Ting-Wen Wang(NTHU); Tomotsugu Goto(NTHU), Seong Jin Kim(NTHU), Tetsuya Hashimoto(NTHU), Chien-Chang Ho(NTHU)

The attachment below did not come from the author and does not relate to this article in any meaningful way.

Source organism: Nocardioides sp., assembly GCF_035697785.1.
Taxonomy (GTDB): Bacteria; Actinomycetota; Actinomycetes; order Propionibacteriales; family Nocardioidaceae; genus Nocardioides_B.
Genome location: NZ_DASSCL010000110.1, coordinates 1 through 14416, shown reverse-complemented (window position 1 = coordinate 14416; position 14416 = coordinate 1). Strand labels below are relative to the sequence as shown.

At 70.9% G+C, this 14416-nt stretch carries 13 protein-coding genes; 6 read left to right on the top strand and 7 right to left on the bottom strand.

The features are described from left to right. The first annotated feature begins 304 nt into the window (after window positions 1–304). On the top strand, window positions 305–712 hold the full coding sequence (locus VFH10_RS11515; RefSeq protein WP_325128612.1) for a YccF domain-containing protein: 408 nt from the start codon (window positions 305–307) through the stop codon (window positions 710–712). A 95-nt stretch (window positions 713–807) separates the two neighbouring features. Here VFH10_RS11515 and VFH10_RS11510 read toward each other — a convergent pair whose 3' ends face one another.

Finding out how many galaxies have "active galactic nucleus(AGN)" is one of the important issues to understand the accretion history of supermassive black-holes (SMBHs) along with the history of the galaxies in the Universe, since the AGNs are powered by central SMBHs and feed back to the environments continuously. However, AGNs are often obscured by gas and dust, and those obscured AGNs are often missed in optical, UV and soft X-ray observations. An infrared(IR) survey is one of the best ways to study AGNs because it is extinction-free. Despite its advantage, it has been quite a big challenge. The mid-IR spectra of galaxies are normally mixtures of PAH emissions from star-forming regions and hot dust emission from AGNs. To tackle this problem, we take advantage of multi-wavelength photometric data. We include CFHT WIRCam, SPITZER IRAC, Herschel PACS and SPIRE, and the continuous 9 IR bands of AKARI. We construct physical modelings for various emission components based on the energy balance mechanism (e.g., CIGALE). The best-fitting model enables us to understand how AGNs contribute to the overall SEDs of galaxies. Also, we can take a statistical census of its evolution and dependencies as a function of redshift and luminosity. We study AGNs more efficiently with this statistical analysis.